Larry Smith, the “King of Beats,” Has Passed Away

Remembering the Queens producer who revolutionized rap.

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Complex Original

Image via Complex Original

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When the topic of rap super producers comes up, names like Pharrell, Kanye, and Timbaland are mentioned, but few remember rap’s first super producer, Larry Smith. Smith, rap’s King of Beats, passed away on Dec. 19, 2014. Born in 1951 in the St. Albans section of Queens, N.Y., he developed skills as a bassist. He eventually dropped out of Andrew Jackson High School to master his craft by going on the road. Smith ended up touring the South, the Midwest, and eventually Toronto.

Smith got his first break when he was recruited to play on the Kurtis Blow song “Christmas Rappin’.” The song became a hit, and Smith began his career as a rap producer, working on rap hits like Kurtis Blow’s “The Breaks,” an early rap record that was included in Billboard magazine’s Hot 100 singles.

Through his work with Blow, Smith met Russell Simmons (then, Kurtis Blow’s manager), and they formed Rush Groove Productions, producing local rap hits like “The Bubble Bunch” and “Money (Dollar Bill Y’all)" featuring Jimmy Spicer as well as Krush Groove’s “Action.”

Smith’s career began to fly when he produced demos for Run-DMC, “It’s Like That” and “Sucker MCs”. As a musician who played speed metal, Smith introduced the electric guitar to rap in the Run-DMC song “Rock Box.” During the recording of these songs at New York’s Greene Street, studio owner Steve Loeb was skeptical of Smith incorporating rock guitars in a rap song. “You’re out of your mind,” Loeb said to Smith. Smith replied, “Niggas play rock and roll too.” Released on March 27, 1984, Run-DMC’s self-titled debut album was an instant smash, mostly because of songs like “Sucker MCs” that catered to true rap fans and “Rock Box,” which was an instant crossover hit and became the very first rap video to appear on MTV.

The genius who was Larry Smith knew when to infuse rock with Run-DMC and when to switch to classic R&B sounds with early rap group Whodini. Together they produced hits like “Five Minutes of Funk,” “Friends,” and “Freaks Come Out at Night.” He also produced songs for rap group the Fat Boys as well as Rodney Dangerfield’s rap spoof record, “Rappin’ Rodney.”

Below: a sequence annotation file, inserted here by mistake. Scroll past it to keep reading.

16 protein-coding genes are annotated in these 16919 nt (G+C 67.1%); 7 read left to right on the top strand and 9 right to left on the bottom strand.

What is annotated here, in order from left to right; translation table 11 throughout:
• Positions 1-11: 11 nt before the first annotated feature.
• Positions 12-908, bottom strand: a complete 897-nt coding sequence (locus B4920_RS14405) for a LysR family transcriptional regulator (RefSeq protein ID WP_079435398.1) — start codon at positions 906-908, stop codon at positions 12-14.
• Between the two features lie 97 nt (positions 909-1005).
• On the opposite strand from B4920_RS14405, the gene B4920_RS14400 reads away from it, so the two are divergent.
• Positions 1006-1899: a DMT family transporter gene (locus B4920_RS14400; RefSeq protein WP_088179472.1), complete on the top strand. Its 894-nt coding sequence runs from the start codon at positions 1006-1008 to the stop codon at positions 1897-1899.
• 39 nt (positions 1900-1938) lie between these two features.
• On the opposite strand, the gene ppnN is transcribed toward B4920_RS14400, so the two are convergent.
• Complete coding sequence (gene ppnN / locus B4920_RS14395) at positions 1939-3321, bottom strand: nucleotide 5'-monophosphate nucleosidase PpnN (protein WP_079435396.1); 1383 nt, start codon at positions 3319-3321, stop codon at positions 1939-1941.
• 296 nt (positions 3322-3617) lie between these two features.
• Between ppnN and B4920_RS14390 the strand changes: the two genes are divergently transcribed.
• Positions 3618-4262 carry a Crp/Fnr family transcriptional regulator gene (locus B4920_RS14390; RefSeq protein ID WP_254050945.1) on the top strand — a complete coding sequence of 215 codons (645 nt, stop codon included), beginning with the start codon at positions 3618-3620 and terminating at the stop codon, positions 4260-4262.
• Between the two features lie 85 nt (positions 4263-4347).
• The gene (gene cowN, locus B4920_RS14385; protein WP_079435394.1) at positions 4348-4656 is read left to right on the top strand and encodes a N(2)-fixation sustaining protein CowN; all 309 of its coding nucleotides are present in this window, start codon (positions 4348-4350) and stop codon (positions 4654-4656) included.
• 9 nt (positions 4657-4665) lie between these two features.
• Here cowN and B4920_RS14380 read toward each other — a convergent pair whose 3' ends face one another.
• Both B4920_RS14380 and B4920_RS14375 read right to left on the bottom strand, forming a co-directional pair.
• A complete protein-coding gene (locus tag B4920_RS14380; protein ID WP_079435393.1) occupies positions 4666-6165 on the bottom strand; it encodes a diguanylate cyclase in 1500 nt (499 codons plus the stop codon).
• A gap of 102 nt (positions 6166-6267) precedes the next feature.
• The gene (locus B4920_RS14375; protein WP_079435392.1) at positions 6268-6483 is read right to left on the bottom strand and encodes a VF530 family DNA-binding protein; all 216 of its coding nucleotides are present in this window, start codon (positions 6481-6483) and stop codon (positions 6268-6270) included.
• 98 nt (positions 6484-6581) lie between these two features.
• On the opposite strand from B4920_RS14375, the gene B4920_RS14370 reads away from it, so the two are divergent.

Larry Smith’s work with Run-DMC and Whodini ushered in a new era of rap. The “New School” was born, replacing the “Old School” movement that was championed by pioneer acts like the Sugarhill Gang, Grandmaster Flash and the Furious Five, and Spoonie Gee.

As the famed partnership between Russell Simmons and Rick Rubin picked up steam in their Def Jam label, Smith’s relationship with Simmons soured. Still, Smith flexed his skills on Run-DMC’s second album, King of Rock, which incorporated more rock sounds and heavy guitar riffs than their prior album. Released on Jan. 21, 1985, King of Rock established Run-DMC as that era’s rap kings. They even landed a cover of Rolling Stone, the first rap group to ever do so.

How such an influential pioneer of this art form could end up like this is criminal. 

With the advent of sampling ushered in by fellow super producer Marley Marl, Smith found himself disconnected with rap’s new wave. As a consummate musician, he refused to sample other artists, and this stance resulted in him leaving the music game. Still his body of work left an indelible print in the genre as his music has been sampled by Jay Z, Kanye West, Snoop Dogg, Tupac Shakur, Kid Rock, De La Soul, Redman, Maino, and more. 

In 2007, Smith suffered a severe stroke that left him unable to speak. He spent the last few years of his life in a New York City hospital as a “ward of the state,” meaning he was not able to afford medical care on his own. He passed away during the early hours of Dec. 19, 2014, due to complications in connection with his failing health. How such an influential pioneer of this art form could end up like this is criminal. 

Still, in speaking to top producers like Just Blaze, Larry Smith will always remain in their “Top Five” rap producer lists. In communicating with his son Lawrence Smith, a.k.a. “G5- ELZ” via text and Twitter, he shared, “Tell people don’t be sad. Tell them to just listen to his music. Let them know about King of Beats.”

R.I.P. Larry Smith, King of Beats.

Reggie Osse is the host of The Combat Jack Show. Follow him @Combat_Jack.

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